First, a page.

Schimek v. Auto-Owners Insurance Company, a Michigan corporation

Filing 54

ORDER granting 37 Plaintiffs Motion for Leave to Amend to Add Claim for Exemplary Damages. Plaintiff shall file its amended complaint adding a claim for exemplary damages on or before September 4, 2017, by Magistrate Judge Scott T. Varholak on 8/23/2017. (jgonz, )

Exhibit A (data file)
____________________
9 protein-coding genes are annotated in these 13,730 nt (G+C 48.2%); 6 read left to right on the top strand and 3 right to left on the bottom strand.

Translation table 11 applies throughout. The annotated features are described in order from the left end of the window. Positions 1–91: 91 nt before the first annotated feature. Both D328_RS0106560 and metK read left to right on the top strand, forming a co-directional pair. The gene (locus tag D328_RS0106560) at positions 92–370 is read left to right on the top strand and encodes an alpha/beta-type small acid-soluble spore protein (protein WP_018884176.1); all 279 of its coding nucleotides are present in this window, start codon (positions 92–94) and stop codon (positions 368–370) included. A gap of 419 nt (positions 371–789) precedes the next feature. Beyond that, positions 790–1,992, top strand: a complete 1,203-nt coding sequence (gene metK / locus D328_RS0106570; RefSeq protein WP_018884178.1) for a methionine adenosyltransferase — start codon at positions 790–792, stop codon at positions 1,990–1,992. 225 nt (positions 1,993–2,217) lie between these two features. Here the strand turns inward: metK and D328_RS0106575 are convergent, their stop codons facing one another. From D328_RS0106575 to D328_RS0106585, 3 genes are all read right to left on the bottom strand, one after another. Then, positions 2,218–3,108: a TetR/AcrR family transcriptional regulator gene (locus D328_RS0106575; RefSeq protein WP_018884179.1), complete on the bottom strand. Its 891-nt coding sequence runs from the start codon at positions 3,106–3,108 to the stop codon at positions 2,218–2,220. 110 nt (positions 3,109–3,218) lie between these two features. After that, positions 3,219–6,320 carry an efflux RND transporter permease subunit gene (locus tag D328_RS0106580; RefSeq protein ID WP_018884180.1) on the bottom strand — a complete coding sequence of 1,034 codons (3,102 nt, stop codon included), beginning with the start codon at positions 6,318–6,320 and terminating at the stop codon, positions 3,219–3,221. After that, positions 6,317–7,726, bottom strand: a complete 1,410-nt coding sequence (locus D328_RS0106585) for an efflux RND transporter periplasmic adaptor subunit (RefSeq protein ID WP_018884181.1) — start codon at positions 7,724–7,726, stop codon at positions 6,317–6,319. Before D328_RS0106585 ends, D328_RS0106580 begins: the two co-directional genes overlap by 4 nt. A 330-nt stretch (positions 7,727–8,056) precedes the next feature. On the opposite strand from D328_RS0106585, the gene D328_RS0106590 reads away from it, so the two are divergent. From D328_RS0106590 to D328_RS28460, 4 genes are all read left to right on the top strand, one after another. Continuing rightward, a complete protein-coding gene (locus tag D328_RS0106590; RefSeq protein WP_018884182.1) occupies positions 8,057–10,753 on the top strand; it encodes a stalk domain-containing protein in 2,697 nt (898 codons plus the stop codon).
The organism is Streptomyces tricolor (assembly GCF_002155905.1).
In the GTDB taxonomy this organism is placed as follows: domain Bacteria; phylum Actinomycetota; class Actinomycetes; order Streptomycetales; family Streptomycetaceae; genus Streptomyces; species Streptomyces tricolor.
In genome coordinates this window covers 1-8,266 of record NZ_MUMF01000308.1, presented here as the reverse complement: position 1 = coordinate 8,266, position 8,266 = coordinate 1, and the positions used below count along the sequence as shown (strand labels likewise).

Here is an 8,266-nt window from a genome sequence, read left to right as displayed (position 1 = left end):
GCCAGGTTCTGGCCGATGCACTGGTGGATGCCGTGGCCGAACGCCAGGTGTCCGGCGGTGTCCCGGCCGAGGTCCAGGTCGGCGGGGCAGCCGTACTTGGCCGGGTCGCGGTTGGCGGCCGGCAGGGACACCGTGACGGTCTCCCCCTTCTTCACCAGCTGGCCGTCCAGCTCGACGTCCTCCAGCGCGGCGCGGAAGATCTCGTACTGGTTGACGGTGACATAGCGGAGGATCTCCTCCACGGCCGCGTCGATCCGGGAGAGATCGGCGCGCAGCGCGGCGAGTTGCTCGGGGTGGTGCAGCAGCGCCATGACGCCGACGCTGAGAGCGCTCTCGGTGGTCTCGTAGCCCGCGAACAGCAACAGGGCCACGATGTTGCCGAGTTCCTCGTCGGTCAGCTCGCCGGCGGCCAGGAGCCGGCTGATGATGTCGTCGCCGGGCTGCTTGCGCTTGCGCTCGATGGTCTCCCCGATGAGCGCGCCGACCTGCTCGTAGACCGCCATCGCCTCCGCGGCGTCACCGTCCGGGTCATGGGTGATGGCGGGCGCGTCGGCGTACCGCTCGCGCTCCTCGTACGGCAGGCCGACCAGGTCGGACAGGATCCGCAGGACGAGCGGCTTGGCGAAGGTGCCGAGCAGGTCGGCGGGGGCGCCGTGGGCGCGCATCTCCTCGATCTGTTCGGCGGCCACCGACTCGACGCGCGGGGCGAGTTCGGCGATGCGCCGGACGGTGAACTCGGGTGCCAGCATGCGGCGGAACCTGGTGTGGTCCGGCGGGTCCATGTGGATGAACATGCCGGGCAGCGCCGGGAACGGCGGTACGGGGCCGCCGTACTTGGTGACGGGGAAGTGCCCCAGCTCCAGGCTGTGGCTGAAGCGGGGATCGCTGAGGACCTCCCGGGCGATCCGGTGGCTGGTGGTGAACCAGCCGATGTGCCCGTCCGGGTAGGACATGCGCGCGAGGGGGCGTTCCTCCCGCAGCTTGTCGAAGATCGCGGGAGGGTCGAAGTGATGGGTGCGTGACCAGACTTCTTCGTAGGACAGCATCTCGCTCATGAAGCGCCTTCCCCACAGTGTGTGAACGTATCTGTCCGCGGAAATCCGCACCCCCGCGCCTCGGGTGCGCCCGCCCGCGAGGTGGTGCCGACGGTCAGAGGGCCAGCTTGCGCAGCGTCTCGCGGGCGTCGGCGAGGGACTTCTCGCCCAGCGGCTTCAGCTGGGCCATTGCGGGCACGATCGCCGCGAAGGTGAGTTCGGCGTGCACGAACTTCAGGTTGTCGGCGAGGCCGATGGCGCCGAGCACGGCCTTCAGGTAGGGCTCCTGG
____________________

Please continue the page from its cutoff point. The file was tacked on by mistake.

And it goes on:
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IN THE UNITED STATES DISTRICT COURT FOR THE DISTRICT OF COLORADO Civil Action No. 16-cv-02197-PAB-STV THERESA SCHIMEK, Plaintiff, v. OWNERS INSURANCE COMPANY, Defendant. ______________________________________________________________________ ORDER ______________________________________________________________________ Magistrate Judge Scott T. Varholak This matter is before the Court on Plaintiff’s Motion for Leave to Amend to Add Claim for Exemplary Damages (the “Motion”) [#37]. The Motion has been referred to this Court. [#38] This Court has carefully considered the Motion, related briefing, the case file, and the applicable case law, and has determined that oral argument would not materially assist in the disposition of the Motion. For the following reasons, the Motion is GRANTED. I. Background On January 6, 2016, Plaintiff Theresa Schimek was involved in a motor vehicle accident caused by non-party Elizabeth Wynkoop. [#1 at ¶¶ 6-7] Ms. Wynkoop was driving on the wrong side of the highway, resulting in a head-on collision between Plaintiff’s car and Ms. Wynkoop’s car. [Id. at ¶¶ 8-9] Ms. Wynkoop died at the scene, and Plaintiff was transported to a local hospital. [Id. at ¶ 9] Plaintiff contends that she suffered “significant damages from the collision including past and future medical expenses, emotional distress, and pain and suffering.” [Id. at ¶ 18] At the time of the accident, Ms. Wynkoop had a liability insurance policy with a $50,000 limit through non-party Bristol West Insurance, and Plaintiff had a $500,000 underinsured motorist policy underwritten by Defendant Owners Insurance Company. [Id. at ¶¶ 5, 10; #26] Defendant was notified of the accident on January 7, 2016, and the claim was assigned to Korrie Cole, a Field Claim Representative for Defendant. [#42-1 at ¶¶ 1, 6; #43-2 at 34] In a letter dated April 26, 2016, Plaintiff’s counsel notified Defendant of a possible underinsured motorist claim. [#42-1 at ¶ 10] On June 28, 2016, Plaintiff’s counsel provided Defendant with a copy of Plaintiff’s demand letter to Wynkoop’s insurer, which made a demand for $335,000, and the final settlement offer from Wynkoop’s insurer. [#42-1 at ¶ 14; #42-3 at 5] On July 21, 2016, Defendant provided its consent for Plaintiff to settle with Ms. Wynkoop’s insurer for less than the policy limits and requested additional documentation in support of Plaintiff’s demand. [#42-1 at ¶ 15; 43-2 at 5] On August 10, 2016, Plaintiff’s counsel provided Defendant with additional documentation in support of her claim and requested “a good faith offer to settle” the uninsured motorist claim by August 19, 2016. [#42-1 at ¶ 16; #43-2 at 3] Ms. Cole requested 30 days to review the additional documentation and Plaintiff’s counsel agreed. [#43-2 at 3] Defendant valued Plaintiff’s total damages at $52,500 and thus, on August 24, 2016, extended a settlement offer of $2,500 (having subtracted the $50,000 limit of Ms. Wynkoop’s policy) to settle the uninsured motorist claim. [#42-1 at ¶ 22; #43-2 at 2-3] Plaintiff filed the instant lawsuit on August 30, 2016, asserting the following three claims 2 for relief: (1) breach of insurance contract, (2) common law bad faith breach of contract; and (3) violations of Colorado’s insurance regulations, Colorado Revised Statute §§ 103-1115 and 10-3-1116. [#1] On November 2, 2016, the Court entered a Scheduling Order, which set December 1, 2016 as the deadline for the joinder of parties and amendment of pleadings. [#25 at 7] On May 30, 2017, after the parties had conducted substantial discovery, Plaintiff filed the instant motion seeking leave to amend her complaint to add a claim for exemplary damages as additional relief for her common law bad faith breach of contract claim. [#37 at 1-2; #43 at 11] On June 14, 2017, Defendant filed its opposition brief responding to the Motion. [#42] Plaintiff filed a Reply in support of the Motion on June 21, 2017. [#43] II. Legal Standard After the deadline for the amendment of pleadings established by a scheduling order has expired, a party seeking leave to amend “must demonstrate (1) good cause for seeking modification under Fed. R. Civ. P. 16(b)(4) and (2) satisfaction of the Rule 15(a) standard” for amending pleadings. Birch v. Polaris Indus., Inc., 812 F.3d 1238, 1247 (10th Cir. 2015) (quoting Gorsuch, Ltd., B.C. v. Wells Fargo Nat’l Bank Ass’n, 771 F.3d 1230, 1240 (10th Cir. 2014)). Federal Rule of Civil Procedure 16(b)(4) allows modification of a scheduling order “only for good cause and with the judge’s consent.” “Demonstrating good cause under the rule ‘requires the moving party to show that it has been diligent in attempting to meet the deadlines, which means it must provide an adequate explanation for any delay.’” Strope v. Collins, 315 F. App’x 57, 61 (10th Cir. 2009) (quoting Minter v. Prime 3 Equip. Co., 451 F.3d 1196, 1205 n.4 (10th Cir. 2006)); see Lehman Bros. Holdings Inc. v. Universal Am. Mortg. Co., 300 F.R.D. 678, 681 (D. Colo. 2014). “In practice, this standard requires the movant to show the scheduling deadlines cannot be met despite [the movant’s] diligent efforts.” Gorsuch, Ltd., 771 F.3d at 1240 (quotations omitted). “Rule 16’s good cause requirement may be satisfied, for example, if a plaintiff learns new information through discovery or if the underlying law has changed.” Id. On the other hand, “[i]f the plaintiff knew of the underlying conduct but simply failed to raise tort claims, [ ] the claims are barred.” Id. Pursuant to Federal Rule of Civil Procedure 15(a)(2), the Court is to freely allow amendment of the pleadings “when justice so requires.” The grant or denial of an opportunity to amend is within the discretion of the Court, but “outright refusal to grant the leave without any justifying reason appearing for the denial is not an exercise of discretion; it is merely abuse of that discretion and inconsistent with the spirit of the Federal Rules.” Foman v. Davis, 371 U.S. 178, 182 (1962). “Refusing leave to amend is generally only justified upon a showing of undue delay, undue prejudice to the opposing party, bad faith or dilatory motive, failure to cure deficiencies by amendments previously allowed, or futility of amendment.” Frank v. U.S. West, Inc., 3 F.3d 1357, 1365 (10th Cir. 1993). Pursuant to Colorado law, a request for “exemplary damages . . . may not be included in any initial claim for relief” but rather may be asserted “by amendment to the pleadings only after the exchange of initial disclosures . . . and the plaintiff establishes prima facie proof of a triable issue.” COLO. REV. STAT. 13-21-102(1.5)(a). In order to obtain exemplary damages, a plaintiff must prove that “the injury complained of is 4 attended by circumstances of fraud, malice, or willful and wanton conduct.” COLO. REV. STAT. 13-21-102(1)(a). Pursuant to the statute, willful and wanton conduct “means conduct purposefully committed which the actor must have realized as dangerous, done heedlessly and recklessly, without regard to consequences, or of the rights and safety of others, particularly the plaintiff.” COLO. REV. STAT. 13-21-102(1)(b). III. Analysis Defendant does not argue that Plaintiff lacks good cause for seeking to amend the Complaint to add a claim for exemplary damages after the deadline for the amendment of pleadings set in the Scheduling Order. As noted above, Colorado law does not allow a plaintiff to assert a claim for exemplary damages in the initial pleading, but rather requires the plaintiff to make a prima facie offer of proof—which often requires the plaintiff to obtain evidence through discovery—to obtain leave to add a claim for exemplary damages. The Court thus finds good cause pursuant to Rule 16(b)(4) for Plaintiff seeking leave to add the exemplary damages claim after the deadline. Defendant argues instead that Plaintiff’s request to add a claim for exemplary damages should be denied as futile because (1) Plaintiff has failed to offer evidence sufficient to make the prima facie showing required by the statute and (2) Plaintiff may not recover both enhanced damages under the penalty statute, Colorado Revised Statute § 10-3-1116, and exemplary damages under Section 13-21-102. 1 [#42] 1 Section 10-3-1116 provides that a claimant “whose claim for payment of benefits has been unreasonably delayed or denied may bring an action in a district court to recover reasonable attorney fees and court costs and two times the covered benefit.” 5 A. Prima Facie Showing of Willful and Wanton Conduct “Prima facie proof of a triable issue of exemplary damages is established by a showing of a reasonable likelihood that the issue will ultimately be submitted to the jury for resolution.” Stamp v. Vail Corp., 172 P.3d 437, 449 (Colo. 2007) (quotation omitted). “Such proof may be established through discovery, by evidentiary means, or by an offer of proof.” Id. “Prima facie evidence is evidence that, unless rebutted, is sufficient to establish a fact.” Id. The Supreme Court of Colorado has instructed that this is “a lenient standard.” Id. at 450. Plaintiff argues that she has asserted a prima facie case by submitting evidence that Ms. Cole, Defendant’s representative handling the claim, was inexperienced, did not understand Plaintiff’s injuries, did not investigate Plaintiff’s injuries, and did not obtain approval for the amount offered from her supervisor or a more experienced claims representative prior to extending the offer to Plaintiff. Plaintiff offers the following evidence to support these contentions: • Prior to June 2015, Ms. Cole had no experience with the valuation of insurance claims. [#43-1 at 17-18] • Between June 2015, when she began her position as a claims representative, and January 7, 2016, when she was assigned Plaintiff’s claim, Ms. Cole predominately handled non-automotive, property insurance claims and was assigned Plaintiff’s claim to “cross-train” her on automotive claims. [Id. at 2021] • Prior to handling Plaintiff’s claim, Ms. Cole had only handled two automotive claims—neither of which involved a personal injury or an uninsured motorist claim. [Id. at 22, 35] • Prior to handling Plaintiff’s claim, Ms. Cole had never handled any claim involving a fatality. [Id. at 21] • At her deposition, Ms. Cole was unable to define many of the medical terms used to identify Plaintiff’s injuries. [Id. at 2-3] 6 • At her deposition, Ms. Cole could not identify the purpose of several of the medications taken by Plaintiff. [Id. at 5-7] • Ms. Cole had no training in psychology, anatomy or physiology. [Id. at 10-11] • Ms. Cole did not utilize certain investigative tools available to her—she did not conduct an examination under oath, did not use an independent medical examination, did not consult an outside medical expert, and did not use a private investigator. [Id. at 24; #42-2 at 8] • The claims file does not indicate that Ms. Cole completed any research regarding Plaintiff’s injuries and, when asked at her deposition whether she had done so, Plaintiff responded that she “also can use [her] own experience.” [#43-2; #43-1 at 29] • During her valuation of Plaintiff’s claim, Ms. Cole spoke to only one of the other, more experienced claims representatives about the file—only once and “in passing.” [#43-1 at 23, 25-26] • Although Ms. Cole spoke with her supervisor “on several occasions” regarding Plaintiff’s claim, Ms. Cole did not indicate that any of those discussions related to the valuation of Plaintiff’s claim and none is documented in the claim file. [#42-2 at 8-9] • Ms. Cole testified that her supervisor did not “approve” the valuation of Plaintiff’s claim, because Ms. Cole “ha[d] authority to handle the file, evaluate it, and make settlement offers.” [#43-1 at 36-37] • Ms. Cole testified that the valuation of noneconomic injuries is “very subjective” and her evaluation process involved “taking into consideration everything about the file” and also her “experience with other bodily injury claims that [she’s] handled” outside of the automotive context. [#42-2 at 9] In addition to this factual evidence, Plaintiff proffers the opinions of her expert witness, Jeremy Sitcoff, who has been involved in insurance-related matters since 1998. [#43-3] Mr. Sitcoff states that industry standards require an insurer to investigate “the extent of the insured’s injuries and other damages.” [#43-3 at 6] According to Mr. Sitcoff, industry standards do not permit an insurer to make “a lowball settlement offer and compel the insured to institute litigation to recover amounts reasonably owed;” rather, the insurer’s settlement offers “should reasonably reflect the value of the 7 insured’s losses.” [Id. at 7] Mr. Sitcoff stated that Defendant’s $2,500 settlement offer was “far below any reasonable amount” and “represents unreasonable conduct in violation of insurance industry standards.” [Id. at 9] Mr. Sitcoff further opines that Defendant’s conduct in offering this unreasonable amount “was purposeful and intentional or, alternatively, a reckless disregard [sic] its obligation to pay benefits due to [Plaintiff].” [Id. at 8] The Court finds that the proffered evidence “unless rebutted, is sufficient to establish” that Defendant’s conduct in making the $2,500 settlement offer—described by Plaintiff’s expert as “far below any reasonable” offer—was willful and wanton. In addition to Plaintiff’s expert’s opinion on this point, the evidence supports a finding that Ms. Cole may not have conducted a fulsome investigation of Plaintiff’s injuries. At her deposition, Ms. Cole seems to acknowledge that she did not have an understanding of all of Plaintiff’s prescriptions and that she did not research the specific medical terms used to describe Plaintiff’s injuries. Although Ms. Cole testified that she used her own experience to evaluate the worth of Plaintiff’s claims, a trier of fact may determine that Ms. Cole did not have sufficient experience with the type of injuries Plaintiff experienced to allow her to make a reasonable valuation of Plaintiff’s claim without further investigation. Such a conclusion would be bolstered by Ms. Cole’s lack of prior experience with an automotive personal injury claim or any claim involving a fatality. Although Ms. Cole states that her valuation was based upon her prior “experience with other bodily injury claims,” it is unclear what relation, if any, the injuries in those claims bore to Plaintiff’s injuries. The proffered evidence—although it may ultimately be rebutted—is sufficient to allow a trier of fact to conclude that Ms. Cole “heedlessly and 8 recklessly, without regard to” Plaintiff’s rights reached an unreasonable valuation of Plaintiff’s claim. Put differently, the trier of fact may conclude that Ms. Cole was “conscious of [her] conduct and the existing conditions and knew or should have known that injury [in the form of an underpayment of benefits] would result.” Coors v. Sec. Life of Denver Ins. Co., 112 P.3d 59, 66 (Colo. 2005). Defendants contend that the proffered facts, 2 “even if they were true, would not rise to the level to establish prima facie evidence of malice and/or willful and wanton conduct.” [#42 at 13] Defendant, however, fails to provide any analysis or authority to support this statement. Instead, Defendant attempts to refute Plaintiff’s proffered evidence by providing additional context from Ms. Cole’s deposition testimony and offering an affidavit from Ms. Cole prepared in connection with Defendant’s opposition to the instant Motion. [Id. at 13-15] Defendant fails to establish that there is a lack of evidentiary support for any of the factual contentions it challenges. First, Defendant contends that there is no evidence to support Plaintiff’s contention that the offered settlement was “facially unreasonable” [Id. at 13], but Plaintiff has offered Mr. Sitcoff’s opinion on this point as well as evidence that Defendant valued Plaintiff’s claim at $52,500 compared to Plaintiff’s demand of $335,000. Second, Defendant contends that “there was simply no time for [Ms. Cole] to employ” investigatory techniques, because Plaintiff initiated this lawsuit without making a counteroffer six days after Defendant submitted its initial settlement offer. [Id. at 14] 2 Plaintiff submitted its proffer of Mr. Sitcoff’s expert testimony with its reply and thus this additional evidence is not addressed in Defendant’s opposition brief. Defendant, however, submitted its own expert’s report with its opposition brief and has not sought to strike or otherwise respond to Plaintiff’s inclusion of Mr. Sitcoff’s testimony with her Reply. 9 Similarly, Defendant contends there was no time for Ms. Cole to consult a medical expert. [Id. at 15] To the extent such investigatory techniques were necessary, however, Defendant offers no explanation for why Ms. Cole did not initiate them prior to making the initial offer and the record is devoid of any evidence that Plaintiff ever refused any request by Ms. Cole for additional time to evaluate Plaintiff’s claims. To the contrary, the claim file indicates that Plaintiff’s counsel agreed to Ms. Cole’s request for 30 days to review the additional documentation provided by Plaintiff on August 10, 2016. [#43-2 at 3] Despite that agreement, Ms. Cole provided Plaintiff the settlement offer only fourteen days later. Third, without citation to any specific testimony, Defendant contends that “[b]oth in her deposition (the parts Plaintiff failed to cite) and in her affidavit, Ms. Cole was very clear that she understood the nature and extent of Plaintiff’s injuries and took these facts into account in evaluating Plaintiff’s claim.” [#42 at 14-15] But, Defendant fails to adequately address the testimony Plaintiff did cite. The trier of fact may find that testimony—in which Ms. Cole was unable to explain specific terminology and medications identified in Plaintiff’s medical records—relevant to its determination of the sufficiency of Ms. Cole’s knowledge of Plaintiff’s condition. Finally, Defendant contends that Ms. Cole’s lack of experience does not support a finding of willful and wanton conduct, because she had experience evaluating bodily injury claims and she reviewed her valuation of the claim with her supervisor before submitting it to Plaintiff. [Id. at 15] As discussed above, however, the relevance, if any, of Ms. Cole’s prior experience with bodily injury claims is unclear. In her Affidavit, Ms. Cole states only that she “had handled claims that involved bodily injuries” prior to 10 handling Plaintiff’s file. [#42-1 at ¶ 5] She does not establish that any of those claims involved similar injuries. Moreover, Ms. Cole admitted at her deposition that she had not previously handled a claim involving a fatality or an automobile injury, which indicates she may not have handled a claim involving the type of PTSD and anxiety suffered by Plaintiff after the accident. Although Ms. Cole contends in her affidavit that she reviewed the settlement offer with her supervisor, it does not state that the supervisor provided any input with regard to the valuation of Plaintiff’s claims or that Ms. Cole accepted any feedback provided by her supervisor. Ms. Cole’s deposition testimony indicates that she may not have discussed valuation of the claim with her supervisor and that she did not submit the offer to him for approval. Defendant thus, at best, has highlighted factual disputes between the parties with regard to Plaintiff’s proposed claim for exemplary damages. The Court declines Defendant’s invitation to resolve these disputed issues of fact. “[A]t this stage of the litigation, the Court is only concerned with whether the evidence, when viewed in the light most favorable to Plaintiff, is sufficient to make out a prima facie case of willful and wanton behavior for the purpose of allowing Plaintiff to amend [her] Complaint to include exemplary damages, not whether such evidence is sufficient to defeat a motion for summary judgment or to prevail on the issue at trial.” Bituminous Cas. Corp. v. Hartford Cas. Ins. Co., No. 12-CV-00043-WYD-KLM, 2013 WL 6676157, at *3 (D. Colo. Dec. 18, 2013). B. Duplicative Recovery Defendant next argues that Plaintiff is “barred from making recovery for treble damages and punitive damages based on the same set of facts.” [#42 at 16] That 11 Plaintiff ultimately may be barred from recovering both enhanced damages pursuant to Section 10-3-1116 and exemplary damages pursuant to Section 13-21-102, however, is irrelevant to whether Plaintiff may allege a claim for both types of damages in her complaint. The Supreme Court of Colorado expressly acknowledged this distinction in Lexton-Ancira Real Estate Fund, 1972 v. Heller, 826 P.2d 819, 823 (Colo. 1992)—the authority Defendant relies upon. In Lexton-Ancira, the court upheld the trial court’s determination that the jury’s award of punitive damages under one statute was duplicative of the treble damages awarded under a separate statute because both were based upon the same conduct of the defendant and served the same punishment and deterrence goals. Id. at 822. Under these circumstances the plaintiff was not entitled to recover both the treble damages and the punitive damages. The court made express, however, that its holding did “not preclude a claimant from filing claims based on other theories of recovery” but rather only precluded a claimant from “receiv[ing] a double recovery from the same act.” Id. at 823 (citing Farmers Grp., Inc. v. Williams, 805 P.2d 419, 427 (Colo. 1991)). Lexton-Ancira did not disrupt the court’s holding in Farmers Group that a plaintiff may assert both a statutory claim for bad faith denial of insurance benefits and a common law claim for tortious bad faith breach of contract. Farmers Grp., Inc., 805 P.2d at 426. The law thus is clear that a plaintiff may assert claims both for enhanced damages under Section 10-3-1116 and for exemplary damages under Section 13-21102 based upon a common law bad faith breach of contract claim, even though Plaintiff 12 ultimately may only be permitted to actually recover damages under one of these theories. 3 III. Conclusion For the reasons stated above, the Court GRANTS Plaintiff’s Motion for Leave to Amend to Add Claim for Exemplary Damages [#37]. Plaintiff shall file its amended complaint adding a claim for exemplary damages on or before September 4, 2017. DATED: August 23, 2017 BY THE COURT: s/Scott T. Varholak United States Magistrate Judge 3 To the extent Defendant seeks an order of this Court requiring Plaintiff to make an election of remedies, such a request is procedurally defective. Pursuant to D.C.COLO.LCivR 7.1, “[a] motion shall not be included in a response or reply to the original motion” but rather must “be filed as a separate document.” 13